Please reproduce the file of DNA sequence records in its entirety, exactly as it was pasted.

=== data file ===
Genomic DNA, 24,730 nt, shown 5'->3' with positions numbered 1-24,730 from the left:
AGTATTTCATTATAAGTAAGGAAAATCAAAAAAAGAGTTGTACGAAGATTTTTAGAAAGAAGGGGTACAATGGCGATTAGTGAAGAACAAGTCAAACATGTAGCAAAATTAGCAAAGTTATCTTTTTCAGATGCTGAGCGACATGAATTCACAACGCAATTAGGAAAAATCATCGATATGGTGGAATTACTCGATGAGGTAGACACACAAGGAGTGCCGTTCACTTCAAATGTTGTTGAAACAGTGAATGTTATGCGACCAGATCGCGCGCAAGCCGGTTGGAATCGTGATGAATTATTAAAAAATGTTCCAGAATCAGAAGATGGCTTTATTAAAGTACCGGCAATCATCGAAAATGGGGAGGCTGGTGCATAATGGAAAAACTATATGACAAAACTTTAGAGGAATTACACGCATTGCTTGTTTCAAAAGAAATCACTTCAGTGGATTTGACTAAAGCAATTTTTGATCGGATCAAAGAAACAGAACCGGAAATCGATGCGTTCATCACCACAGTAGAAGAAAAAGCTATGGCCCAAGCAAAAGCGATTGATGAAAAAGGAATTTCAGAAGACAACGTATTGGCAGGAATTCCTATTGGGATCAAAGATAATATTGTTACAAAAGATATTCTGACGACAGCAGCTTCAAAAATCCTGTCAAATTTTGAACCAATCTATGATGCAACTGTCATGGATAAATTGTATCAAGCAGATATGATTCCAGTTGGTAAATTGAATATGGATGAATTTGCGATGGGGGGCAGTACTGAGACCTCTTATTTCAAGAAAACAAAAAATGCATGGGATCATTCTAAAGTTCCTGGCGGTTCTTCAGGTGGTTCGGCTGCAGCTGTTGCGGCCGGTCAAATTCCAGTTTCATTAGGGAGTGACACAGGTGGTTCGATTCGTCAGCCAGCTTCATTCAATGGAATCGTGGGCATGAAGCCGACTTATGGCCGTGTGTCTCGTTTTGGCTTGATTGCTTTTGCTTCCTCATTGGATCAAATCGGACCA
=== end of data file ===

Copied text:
Genomic DNA, 24,730 nt, shown 5'->3' with positions numbered 1-24,730 from the left:
AGTATTTCATTATAAGTAAGGAAAATCAAAAAAAGAGTTGTACGAAGATTTTTAGAAAGAAGGGGTACAATGGCGATTAGTGAAGAACAAGTCAAACATGTAGCAAAATTAGCAAAGTTATCTTTTTCAGATGCTGAGCGACATGAATTCACAACGCAATTAGGAAAAATCATCGATATGGTGGAATTACTCGATGAGGTAGACACACAAGGAGTGCCGTTCACTTCAAATGTTGTTGAAACAGTGAATGTTATGCGACCAGATCGCGCGCAAGCCGGTTGGAATCGTGATGAATTATTAAAAAATGTTCCAGAATCAGAAGATGGCTTTATTAAAGTACCGGCAATCATCGAAAATGGGGAGGCTGGTGCATAATGGAAAAACTATATGACAAAACTTTAGAGGAATTACACGCATTGCTTGTTTCAAAAGAAATCACTTCAGTGGATTTGACTAAAGCAATTTTTGATCGGATCAAAGAAACAGAACCGGAAATCGATGCGTTCATCACCACAGTAGAAGAAAAAGCTATGGCCCAAGCAAAAGCGATTGATGAAAAAGGAATTTCAGAAGACAACGTATTGGCAGGAATTCCTATTGGGATCAAAGATAATATTGTTACAAAAGATATTCTGACGACAGCAGCTTCAAAAATCCTGTCAAATTTTGAACCAATCTATGATGCAACTGTCATGGATAAATTGTATCAAGCAGATATGATTCCAGTTGGTAAATTGAATATGGATGAATTTGCGATGGGGGGCAGTACTGAGACCTCTTATTTCAAGAAAACAAAAAATGCATGGGATCATTCTAAAGTTCCTGGCGGTTCTTCAGGTGGTTCGGCTGCAGCTGTTGCGGCCGGTCAAATTCCAGTTTCATTAGGGAGTGACACAGGTGGTTCGATTCGTCAGCCAGCTTCATTCAATGGAATCGTGGGCATGAAGCCGACTTATGGCCGTGTGTCTCGTTTTGGCTTGATTGCTTTTGCTTCCTCATTGGATCAAATCGGACCA